Indeed, this is the wonderful thing about the film. The titular Le Maison de Himiko genuinely does become a safe place that is a joy to hang out at as Saori discovers for herself and it is thanks to the direction of Isshin Inudo and the actors that we understand why. There is the sense that the filmmakers care about the people on screen and just allow them to be who they are, regardless of their faults and prejudices, and to learn and grow as the get to know each other. It is hard to resist joining in their lives and caring thanks to the actors’ performances which are spirited and engaging and as Saori makes a return trip to the house at the end of the film, you’ll wish you could join her and spend more time with the residents.
My Japanese teacher let me borrow the film and I’m pretty happy to say it’s a great title and one any audience member can return to and enjoy. I enjoy watching Kou Shibasaki (formerly a lead in teen-centric films like Battle Royale and One Missed Call, wasted in her latest film roles like Bolt from the Blue and 47 Ronin) and Joe Odagiri (Mushishi, Adrift in Tokyo) so it’s great to see them work together in this film.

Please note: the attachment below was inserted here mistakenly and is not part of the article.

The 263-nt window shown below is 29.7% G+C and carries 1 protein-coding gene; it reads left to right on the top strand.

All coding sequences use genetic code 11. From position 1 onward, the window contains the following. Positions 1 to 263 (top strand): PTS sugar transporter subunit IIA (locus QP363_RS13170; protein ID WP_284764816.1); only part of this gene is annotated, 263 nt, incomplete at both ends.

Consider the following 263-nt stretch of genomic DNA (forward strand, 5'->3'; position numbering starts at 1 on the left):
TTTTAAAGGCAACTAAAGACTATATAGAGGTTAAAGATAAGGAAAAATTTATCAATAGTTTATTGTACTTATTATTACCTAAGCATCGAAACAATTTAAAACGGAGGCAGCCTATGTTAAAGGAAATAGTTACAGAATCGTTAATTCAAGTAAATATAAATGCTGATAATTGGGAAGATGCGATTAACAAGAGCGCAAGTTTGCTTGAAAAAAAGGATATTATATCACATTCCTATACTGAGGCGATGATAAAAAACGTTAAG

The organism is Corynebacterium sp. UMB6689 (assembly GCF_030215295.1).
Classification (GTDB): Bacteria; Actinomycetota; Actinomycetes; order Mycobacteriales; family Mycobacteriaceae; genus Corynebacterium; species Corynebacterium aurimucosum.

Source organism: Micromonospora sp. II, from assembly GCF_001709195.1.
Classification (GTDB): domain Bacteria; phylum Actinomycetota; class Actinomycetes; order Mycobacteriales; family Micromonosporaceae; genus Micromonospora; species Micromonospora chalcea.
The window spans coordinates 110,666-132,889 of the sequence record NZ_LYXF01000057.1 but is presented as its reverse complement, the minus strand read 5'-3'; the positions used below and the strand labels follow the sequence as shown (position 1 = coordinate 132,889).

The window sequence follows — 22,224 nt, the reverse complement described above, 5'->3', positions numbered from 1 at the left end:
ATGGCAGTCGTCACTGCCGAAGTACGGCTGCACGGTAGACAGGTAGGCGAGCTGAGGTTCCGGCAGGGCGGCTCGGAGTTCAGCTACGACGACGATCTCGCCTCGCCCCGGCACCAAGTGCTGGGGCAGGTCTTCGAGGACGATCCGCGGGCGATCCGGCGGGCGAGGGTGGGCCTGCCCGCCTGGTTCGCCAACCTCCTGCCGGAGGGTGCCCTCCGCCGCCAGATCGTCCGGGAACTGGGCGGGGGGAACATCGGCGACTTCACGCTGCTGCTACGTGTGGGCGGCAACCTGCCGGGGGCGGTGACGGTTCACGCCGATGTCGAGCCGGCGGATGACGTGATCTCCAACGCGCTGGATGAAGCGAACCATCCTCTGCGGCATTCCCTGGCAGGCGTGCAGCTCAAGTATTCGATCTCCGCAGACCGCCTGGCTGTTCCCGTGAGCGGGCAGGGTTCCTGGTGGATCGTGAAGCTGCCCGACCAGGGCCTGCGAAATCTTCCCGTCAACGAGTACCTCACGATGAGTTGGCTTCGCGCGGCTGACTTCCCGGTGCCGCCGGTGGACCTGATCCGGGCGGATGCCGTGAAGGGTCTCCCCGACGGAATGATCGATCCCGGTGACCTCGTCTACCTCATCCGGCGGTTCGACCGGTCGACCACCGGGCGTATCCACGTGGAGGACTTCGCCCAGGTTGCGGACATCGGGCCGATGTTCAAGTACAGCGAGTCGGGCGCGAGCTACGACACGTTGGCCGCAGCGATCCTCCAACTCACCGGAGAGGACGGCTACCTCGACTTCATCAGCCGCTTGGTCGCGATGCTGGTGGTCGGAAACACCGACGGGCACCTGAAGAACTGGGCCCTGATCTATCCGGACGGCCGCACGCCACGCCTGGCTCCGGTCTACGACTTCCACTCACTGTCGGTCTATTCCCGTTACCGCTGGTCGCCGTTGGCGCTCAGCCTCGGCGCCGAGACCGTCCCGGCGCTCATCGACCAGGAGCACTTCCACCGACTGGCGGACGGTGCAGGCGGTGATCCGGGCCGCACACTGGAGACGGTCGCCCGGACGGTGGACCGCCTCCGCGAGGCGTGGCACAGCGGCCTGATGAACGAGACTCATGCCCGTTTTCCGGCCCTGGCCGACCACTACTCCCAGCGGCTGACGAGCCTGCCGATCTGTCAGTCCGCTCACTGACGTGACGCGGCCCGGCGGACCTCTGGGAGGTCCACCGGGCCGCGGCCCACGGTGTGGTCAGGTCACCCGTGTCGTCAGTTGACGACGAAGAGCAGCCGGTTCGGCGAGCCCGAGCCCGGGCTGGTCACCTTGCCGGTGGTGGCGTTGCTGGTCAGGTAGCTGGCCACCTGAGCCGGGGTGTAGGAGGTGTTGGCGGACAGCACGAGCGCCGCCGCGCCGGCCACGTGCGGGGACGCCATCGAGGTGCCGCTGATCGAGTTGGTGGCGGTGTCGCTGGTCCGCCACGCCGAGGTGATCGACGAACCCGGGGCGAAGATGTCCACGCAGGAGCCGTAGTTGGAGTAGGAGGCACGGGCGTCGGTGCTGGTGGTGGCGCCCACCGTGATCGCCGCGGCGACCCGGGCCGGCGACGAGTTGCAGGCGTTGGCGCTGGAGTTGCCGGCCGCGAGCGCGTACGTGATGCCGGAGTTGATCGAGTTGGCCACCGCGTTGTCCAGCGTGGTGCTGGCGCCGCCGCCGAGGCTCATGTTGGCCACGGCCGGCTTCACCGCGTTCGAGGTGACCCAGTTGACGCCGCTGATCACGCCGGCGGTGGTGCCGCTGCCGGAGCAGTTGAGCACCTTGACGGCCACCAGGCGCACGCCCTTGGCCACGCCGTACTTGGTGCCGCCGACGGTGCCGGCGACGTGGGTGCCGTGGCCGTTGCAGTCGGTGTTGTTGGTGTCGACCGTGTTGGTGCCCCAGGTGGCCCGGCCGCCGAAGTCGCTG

I cannot stress enough that with this film Kou Shibasaki proves that she is a fantastic actor. The way she stays in character and paints a picture of misery that gradually morphs into happiness and freedom as the film progresses, the way she matches gazes with characters and shows the troubled emotions she has, is all convincing and moving.
I have reviewed one other film by director Isshin Inudo and that is Zero Focus.
Here’s that delightful dance sequence I mentioned earlier: “Mata au hi made” “Till We Meet Again” by Ozaki Kiyohiko remixed by Yoshihiro Sawasaki.
Here’s the original song:
Much like the titular Maison de Himiko, the film offers a safe space for people to relax and be in the presence of friends.